Risk of Anaphylaxis and Other Hypersensitivity Reactions
  • Consider alternative therapies, if available, in patients with known anaphylactic reactions to hydroxocobalamin or cyanocobalamin.
  • Allergic reactions may include: anaphylaxis, chest tightness, edema, urticaria, pruritus, dyspnea, and rash. Allergic reactions including angioneurotic edema have also been reported in postmarketing experience.

Risk of Renal Injury
  • Acute renal failure with acute tubular necrosis, renal impairment and urine calcium oxalate crystals have been reported following CYANOKIT therapy. Monitor renal function for 7 days following CYANOKIT therapy.

Risk of Increased Blood Pressure
  • Substantial increases in blood pressure may occur following CYANOKIT therapy. Monitor blood pressure during therapy.

Laboratory Tests
  • Because of its deep red color, hydroxocobalamin has been found to interfere with colorimetric determination of certain laboratory parameters (e.g., clinical chemistry, hematology, coagulation, and urine parameters). Be aware of this when reporting and interpreting laboratory results.
  • While determination of blood cyanide concentration is not required for management of cyanide poisoning and should not delay treatment with CYANOKIT, collecting a pretreatment blood sample may be useful for documenting cyanide poisoning as sampling post-CYANOKIT use may be inaccurate.

Clinical Methods
  • Because of its deep red color, hydroxocobalamin may cause hemodialysis machines to shut down due to an erroneous detection of a “blood leak”. This should be considered before hemodialysis is initiated in patients treated with hydroxocobalamin.

Photosensitivity
  • Hydroxocobalamin absorbs visible light in the UV spectrum. It therefore has potential to cause photosensitivity. While it is not known if the skin redness predisposes to photosensitivity, patients should be advised to avoid direct sun while their skin remains discolored.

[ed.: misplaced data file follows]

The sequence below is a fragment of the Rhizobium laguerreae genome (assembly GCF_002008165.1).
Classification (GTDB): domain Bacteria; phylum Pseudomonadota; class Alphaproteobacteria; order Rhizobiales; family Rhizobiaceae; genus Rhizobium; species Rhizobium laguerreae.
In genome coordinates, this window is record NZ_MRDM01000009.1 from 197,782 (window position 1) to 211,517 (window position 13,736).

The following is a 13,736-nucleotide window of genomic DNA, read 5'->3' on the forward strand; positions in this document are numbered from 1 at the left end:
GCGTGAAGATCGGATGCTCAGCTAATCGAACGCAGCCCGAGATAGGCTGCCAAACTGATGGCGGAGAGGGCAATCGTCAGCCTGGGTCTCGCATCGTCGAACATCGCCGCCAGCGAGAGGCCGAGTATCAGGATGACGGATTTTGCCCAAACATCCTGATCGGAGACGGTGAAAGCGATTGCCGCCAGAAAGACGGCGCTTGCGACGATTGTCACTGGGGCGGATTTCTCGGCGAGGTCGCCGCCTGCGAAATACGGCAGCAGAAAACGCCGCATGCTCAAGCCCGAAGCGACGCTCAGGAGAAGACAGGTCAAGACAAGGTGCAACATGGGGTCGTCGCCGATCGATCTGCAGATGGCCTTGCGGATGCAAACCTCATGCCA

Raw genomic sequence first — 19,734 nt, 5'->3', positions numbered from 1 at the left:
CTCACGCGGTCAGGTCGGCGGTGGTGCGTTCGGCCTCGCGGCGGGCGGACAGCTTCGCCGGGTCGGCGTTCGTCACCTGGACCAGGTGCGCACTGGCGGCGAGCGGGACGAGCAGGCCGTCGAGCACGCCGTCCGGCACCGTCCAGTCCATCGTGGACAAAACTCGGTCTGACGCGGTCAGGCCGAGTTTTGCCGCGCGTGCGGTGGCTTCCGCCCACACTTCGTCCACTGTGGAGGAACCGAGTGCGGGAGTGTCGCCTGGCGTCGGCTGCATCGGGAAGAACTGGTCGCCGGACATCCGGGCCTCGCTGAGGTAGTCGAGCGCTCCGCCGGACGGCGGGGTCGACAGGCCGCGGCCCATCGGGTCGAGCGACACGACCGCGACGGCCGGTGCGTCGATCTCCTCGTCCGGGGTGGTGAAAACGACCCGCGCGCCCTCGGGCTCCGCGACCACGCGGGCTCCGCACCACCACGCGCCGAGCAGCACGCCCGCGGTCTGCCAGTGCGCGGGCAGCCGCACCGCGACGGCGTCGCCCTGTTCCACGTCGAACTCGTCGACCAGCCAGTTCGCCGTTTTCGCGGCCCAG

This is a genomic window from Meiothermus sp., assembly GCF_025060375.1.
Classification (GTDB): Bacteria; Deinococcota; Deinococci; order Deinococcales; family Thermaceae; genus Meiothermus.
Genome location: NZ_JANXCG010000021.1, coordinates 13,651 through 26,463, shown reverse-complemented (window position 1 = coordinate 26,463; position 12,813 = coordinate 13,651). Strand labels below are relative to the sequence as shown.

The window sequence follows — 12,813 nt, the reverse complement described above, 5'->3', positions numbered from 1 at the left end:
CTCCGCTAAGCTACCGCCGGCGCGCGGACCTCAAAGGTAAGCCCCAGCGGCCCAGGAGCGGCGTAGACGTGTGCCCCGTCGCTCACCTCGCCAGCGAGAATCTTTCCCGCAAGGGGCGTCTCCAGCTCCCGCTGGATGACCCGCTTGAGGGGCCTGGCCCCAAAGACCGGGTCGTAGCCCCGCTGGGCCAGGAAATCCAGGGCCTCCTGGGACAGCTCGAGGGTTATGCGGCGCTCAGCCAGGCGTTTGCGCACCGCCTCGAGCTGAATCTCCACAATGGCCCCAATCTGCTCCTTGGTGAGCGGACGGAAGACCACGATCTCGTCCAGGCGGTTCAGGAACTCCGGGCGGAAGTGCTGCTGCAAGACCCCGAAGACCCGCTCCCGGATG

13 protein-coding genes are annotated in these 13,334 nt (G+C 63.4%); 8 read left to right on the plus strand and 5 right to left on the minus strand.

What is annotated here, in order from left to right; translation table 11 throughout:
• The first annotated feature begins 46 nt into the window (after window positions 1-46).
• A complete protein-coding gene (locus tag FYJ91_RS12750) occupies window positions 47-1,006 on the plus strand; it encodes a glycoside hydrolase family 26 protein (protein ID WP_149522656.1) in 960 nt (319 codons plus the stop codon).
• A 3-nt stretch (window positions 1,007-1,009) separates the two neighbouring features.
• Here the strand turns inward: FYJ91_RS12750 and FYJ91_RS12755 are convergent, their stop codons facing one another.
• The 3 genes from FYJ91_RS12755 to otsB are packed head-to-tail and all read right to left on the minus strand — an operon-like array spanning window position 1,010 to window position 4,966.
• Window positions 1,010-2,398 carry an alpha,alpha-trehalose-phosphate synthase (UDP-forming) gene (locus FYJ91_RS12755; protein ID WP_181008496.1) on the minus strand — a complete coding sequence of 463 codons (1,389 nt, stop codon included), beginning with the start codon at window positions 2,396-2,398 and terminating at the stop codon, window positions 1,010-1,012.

Pregnancy and Lactation
  • Available data from cases reported in the published literature and postmarketing surveillance with CYANOKIT use in pregnant women are insufficient to identify a drug-associated risk for major birth defects, miscarriage, or adverse maternal and fetal outcomes. There are risks to the pregnant woman and fetus associated with untreated cyanide poisoning. In animal studies, hydroxocobalamin administered to pregnant rats and rabbits during the period of organogenesis caused skeletal and soft tissue abnormalities, including alterations in the central nervous system, at exposures similar to human exposures at the therapeutic dose.
  • Breastfeeding is not recommended during treatment with CYANOKIT.

ADVERSE REACTIONS
  • The most common adverse reactions (>5%) include transient chromaturia, erythema, oxalate crystals in urine, rash, increased blood pressure, nausea, headache and infusion site reactions.

INDICATION

CYANOKIT is indicated for the treatment of known or suspected cyanide poisoning.
Important Safety Information and Indication
WARNINGS AND PRECAUTIONS

Emergency Patient Management